I think that’s what I love about my character. Coming form New England, which you know, the WASPY “Everything’s fine!” but on the inside they’re just completely crumbling. That’s how I feel like my aunts and my mothers are: “Everything’s great! Everything’s fine! We’re fine! Good, good, good, everything’s fine!” But turn a corner and they’re alone and they’re like “Oh my God! Everything’s falling apart!” And I think watching someone who’s unhinged try to hold it together is one of the funniest things. And I think that it’s far more interesting, unless, of course, we let them be completely unhinged. Whenever I see, on a movie or in a play, watching someone completely full-on cry is not as interesting as watching them trying not to cry. In real life, I’ll cry by myself, alone, in a private place, at home or with my husband. But around a lot of people, if I’m emotional, I’m going to try to hold it together, which is actually, if you’re going to put a camera on that and give it a time slot of 9 o’clock on Tuesday nights, is funny.
One thing you also seem to do is play a lot of characters between how they see themselves and how they come across to other people. Do you find that juxtaposition interesting?
Yeah, I think probably because I am that a lot in my own life. My friend once told me that “You are the most confident insecure person I’ve ever met in my entire life.” And I was like, “You’re right, you’re right, you’re right.” It is really interesting to see someone who thinks “I am totally cool and going with the flow” when it’s “Oh my God, if you honestly believe that about yourself, it’s hilarious.” I guess I’ve noticed that in my characters, especially in Jane, especially the second season, we saw a lot more of that, what she thinks she is and what she really is. It’s an inner struggle she’s having, so conflicted, but if you put it on a TV show it’s really funny, but I think a lot of people can relate to that.
What it’s like to play a new marriage on screen? One of the things I found fascinating about Jane is you often see families who are settled and established and have their kids, and have moved to the suburbs. But she’s sort of it in a transitional phase.
Damon and I have had so much fun. When I first met about this show, I was meeting for the part of Alex, and I’m so not like this character. I am, I’m a very obsessive-compulsive person, I’m very type A, but I have tattoos all over my arms that have to be covered for the show, every single day. It’s a lot. That’s why Jane has been in long sleeves for most of the second season. Because it’s exhausting. And of course, I went this summer and got more tattoos.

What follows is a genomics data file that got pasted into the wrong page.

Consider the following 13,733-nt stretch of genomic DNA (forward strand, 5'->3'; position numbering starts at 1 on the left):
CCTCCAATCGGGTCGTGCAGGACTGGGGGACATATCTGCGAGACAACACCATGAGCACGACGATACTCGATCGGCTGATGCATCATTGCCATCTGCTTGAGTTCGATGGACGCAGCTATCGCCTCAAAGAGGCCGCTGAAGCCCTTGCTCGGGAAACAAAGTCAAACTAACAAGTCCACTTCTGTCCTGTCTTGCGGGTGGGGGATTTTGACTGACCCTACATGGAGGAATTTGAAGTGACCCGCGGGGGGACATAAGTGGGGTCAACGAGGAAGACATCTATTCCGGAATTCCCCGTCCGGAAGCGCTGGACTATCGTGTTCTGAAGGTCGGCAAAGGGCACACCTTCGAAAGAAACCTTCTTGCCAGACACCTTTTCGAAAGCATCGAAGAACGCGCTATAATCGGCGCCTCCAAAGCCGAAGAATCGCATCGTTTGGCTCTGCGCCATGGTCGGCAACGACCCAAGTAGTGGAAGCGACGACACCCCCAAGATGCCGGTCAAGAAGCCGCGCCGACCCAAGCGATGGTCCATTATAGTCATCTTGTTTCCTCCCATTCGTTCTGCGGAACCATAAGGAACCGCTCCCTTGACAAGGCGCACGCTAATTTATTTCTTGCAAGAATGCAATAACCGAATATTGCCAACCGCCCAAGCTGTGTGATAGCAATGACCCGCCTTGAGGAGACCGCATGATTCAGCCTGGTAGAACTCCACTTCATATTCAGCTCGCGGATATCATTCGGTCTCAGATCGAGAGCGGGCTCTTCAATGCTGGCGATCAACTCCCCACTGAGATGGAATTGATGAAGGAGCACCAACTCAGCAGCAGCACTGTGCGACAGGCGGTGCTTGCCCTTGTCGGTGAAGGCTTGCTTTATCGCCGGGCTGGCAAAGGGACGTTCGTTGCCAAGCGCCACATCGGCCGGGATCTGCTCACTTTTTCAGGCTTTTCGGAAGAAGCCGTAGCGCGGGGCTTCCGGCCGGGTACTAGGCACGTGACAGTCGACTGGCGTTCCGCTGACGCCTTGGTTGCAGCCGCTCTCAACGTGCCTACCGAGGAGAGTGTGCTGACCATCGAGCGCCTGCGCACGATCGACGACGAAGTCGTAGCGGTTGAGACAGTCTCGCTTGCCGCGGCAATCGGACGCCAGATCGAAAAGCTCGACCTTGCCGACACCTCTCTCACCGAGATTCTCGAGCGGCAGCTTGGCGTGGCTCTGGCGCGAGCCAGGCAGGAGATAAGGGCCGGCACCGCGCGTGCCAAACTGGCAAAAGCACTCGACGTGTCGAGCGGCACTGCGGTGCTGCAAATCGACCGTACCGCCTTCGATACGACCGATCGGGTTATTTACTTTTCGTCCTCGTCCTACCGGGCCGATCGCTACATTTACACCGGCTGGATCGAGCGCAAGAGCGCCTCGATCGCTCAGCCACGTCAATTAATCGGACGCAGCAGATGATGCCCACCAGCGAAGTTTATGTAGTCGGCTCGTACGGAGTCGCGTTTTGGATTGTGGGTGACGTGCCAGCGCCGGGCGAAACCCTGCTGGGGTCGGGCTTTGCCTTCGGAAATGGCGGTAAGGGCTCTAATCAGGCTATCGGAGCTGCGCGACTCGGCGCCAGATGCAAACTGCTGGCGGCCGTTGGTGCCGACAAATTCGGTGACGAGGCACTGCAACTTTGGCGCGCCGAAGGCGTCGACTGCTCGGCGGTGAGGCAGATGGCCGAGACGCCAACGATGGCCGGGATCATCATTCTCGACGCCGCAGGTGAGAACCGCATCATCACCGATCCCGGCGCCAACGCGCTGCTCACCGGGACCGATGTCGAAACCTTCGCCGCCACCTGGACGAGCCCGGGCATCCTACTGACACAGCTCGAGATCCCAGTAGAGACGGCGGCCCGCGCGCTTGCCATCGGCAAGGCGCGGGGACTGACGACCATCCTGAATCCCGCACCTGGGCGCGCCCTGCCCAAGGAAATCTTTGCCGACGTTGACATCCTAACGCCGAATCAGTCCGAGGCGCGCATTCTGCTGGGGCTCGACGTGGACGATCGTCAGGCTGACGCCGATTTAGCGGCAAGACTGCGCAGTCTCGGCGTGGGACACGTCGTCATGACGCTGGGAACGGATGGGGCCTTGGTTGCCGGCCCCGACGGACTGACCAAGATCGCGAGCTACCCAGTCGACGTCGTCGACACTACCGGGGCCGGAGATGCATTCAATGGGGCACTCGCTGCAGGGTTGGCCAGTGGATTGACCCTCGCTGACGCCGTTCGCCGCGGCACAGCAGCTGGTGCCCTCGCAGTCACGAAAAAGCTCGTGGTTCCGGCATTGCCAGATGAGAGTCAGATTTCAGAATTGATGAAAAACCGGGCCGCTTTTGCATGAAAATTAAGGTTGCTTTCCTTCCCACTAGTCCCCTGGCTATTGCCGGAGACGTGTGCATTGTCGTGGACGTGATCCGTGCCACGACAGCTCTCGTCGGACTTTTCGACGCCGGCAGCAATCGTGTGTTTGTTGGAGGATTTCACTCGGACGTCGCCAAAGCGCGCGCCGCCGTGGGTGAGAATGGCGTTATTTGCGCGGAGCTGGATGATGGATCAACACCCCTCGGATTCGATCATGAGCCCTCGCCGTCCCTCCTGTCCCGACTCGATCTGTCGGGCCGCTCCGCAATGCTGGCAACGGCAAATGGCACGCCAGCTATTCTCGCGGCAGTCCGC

What did you get?
I got a 31, right here, you can kind of see it through there. It’s really cute, right? And then I got an arrow, which you can kind of see over there. I was married on December 31, 2007, so I got a little 31 right there.
So you’re also recently married?
Yeah, like almost five years. I think I draw a lot from my own marriage, too. Damon and I are also really good friends in real life. We met on the pilot and immediately clicked. Like I was saying, I went in to read on the part of Alex. When they said “We’re thinking of you for the part of Jane,” I was flattered because Jonathan Groff, who’s pretty high up on this show, and he was on Scrubs, and I was like “I’m very flattered that you think from that part that I played on Scrubs, you think I could play Jane, the wife, on Happy Endings.” That’s great. I’ve always played sardonic, snarky characters, or I was on an HBO show that never saw the light of day, and I was Lily Tomlin’s daughter and I played the slut, this slutty Texas girl. I walk into this meeting with David Caspe and Jonathan Groff, and all these people, I’m wearing studded black boots, black eyeliner, tank top, tattoos, and they’re like “We want you for the part of Jane,” and I’m like “Uh. In what world do you want that?”